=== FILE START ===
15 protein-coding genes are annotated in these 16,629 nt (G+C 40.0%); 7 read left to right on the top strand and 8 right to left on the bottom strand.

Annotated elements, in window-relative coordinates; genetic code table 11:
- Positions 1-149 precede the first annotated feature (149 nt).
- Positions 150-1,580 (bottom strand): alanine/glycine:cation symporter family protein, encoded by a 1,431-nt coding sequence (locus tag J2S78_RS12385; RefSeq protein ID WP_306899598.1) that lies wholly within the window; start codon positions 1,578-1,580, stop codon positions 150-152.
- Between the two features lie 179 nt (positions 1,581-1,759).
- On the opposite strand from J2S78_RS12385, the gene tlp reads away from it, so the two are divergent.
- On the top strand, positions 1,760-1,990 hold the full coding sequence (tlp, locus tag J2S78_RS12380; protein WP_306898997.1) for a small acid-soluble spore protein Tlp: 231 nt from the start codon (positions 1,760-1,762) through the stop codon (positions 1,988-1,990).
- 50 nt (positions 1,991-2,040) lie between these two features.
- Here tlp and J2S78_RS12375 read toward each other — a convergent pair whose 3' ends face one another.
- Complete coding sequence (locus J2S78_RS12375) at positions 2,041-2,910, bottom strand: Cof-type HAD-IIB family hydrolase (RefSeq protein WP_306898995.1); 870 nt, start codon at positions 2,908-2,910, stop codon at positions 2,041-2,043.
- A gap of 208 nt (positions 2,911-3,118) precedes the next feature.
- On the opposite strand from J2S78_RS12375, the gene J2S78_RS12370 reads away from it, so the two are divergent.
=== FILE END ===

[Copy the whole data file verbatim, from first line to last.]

15 protein-coding genes are annotated in these 16,629 nt (G+C 40.0%); 7 read left to right on the top strand and 8 right to left on the bottom strand.

Annotated elements, in window-relative coordinates; genetic code table 11:
- Positions 1-149 precede the first annotated feature (149 nt).
- Positions 150-1,580 (bottom strand): alanine/glycine:cation symporter family protein, encoded by a 1,431-nt coding sequence (locus tag J2S78_RS12385; RefSeq protein ID WP_306899598.1) that lies wholly within the window; start codon positions 1,578-1,580, stop codon positions 150-152.
- Between the two features lie 179 nt (positions 1,581-1,759).
- On the opposite strand from J2S78_RS12385, the gene tlp reads away from it, so the two are divergent.
- On the top strand, positions 1,760-1,990 hold the full coding sequence (tlp, locus tag J2S78_RS12380; protein WP_306898997.1) for a small acid-soluble spore protein Tlp: 231 nt from the start codon (positions 1,760-1,762) through the stop codon (positions 1,988-1,990).
- 50 nt (positions 1,991-2,040) lie between these two features.
- Here tlp and J2S78_RS12375 read toward each other — a convergent pair whose 3' ends face one another.
- Complete coding sequence (locus J2S78_RS12375) at positions 2,041-2,910, bottom strand: Cof-type HAD-IIB family hydrolase (RefSeq protein WP_306898995.1); 870 nt, start codon at positions 2,908-2,910, stop codon at positions 2,041-2,043.
- A gap of 208 nt (positions 2,911-3,118) precedes the next feature.
- On the opposite strand from J2S78_RS12375, the gene J2S78_RS12370 reads away from it, so the two are divergent.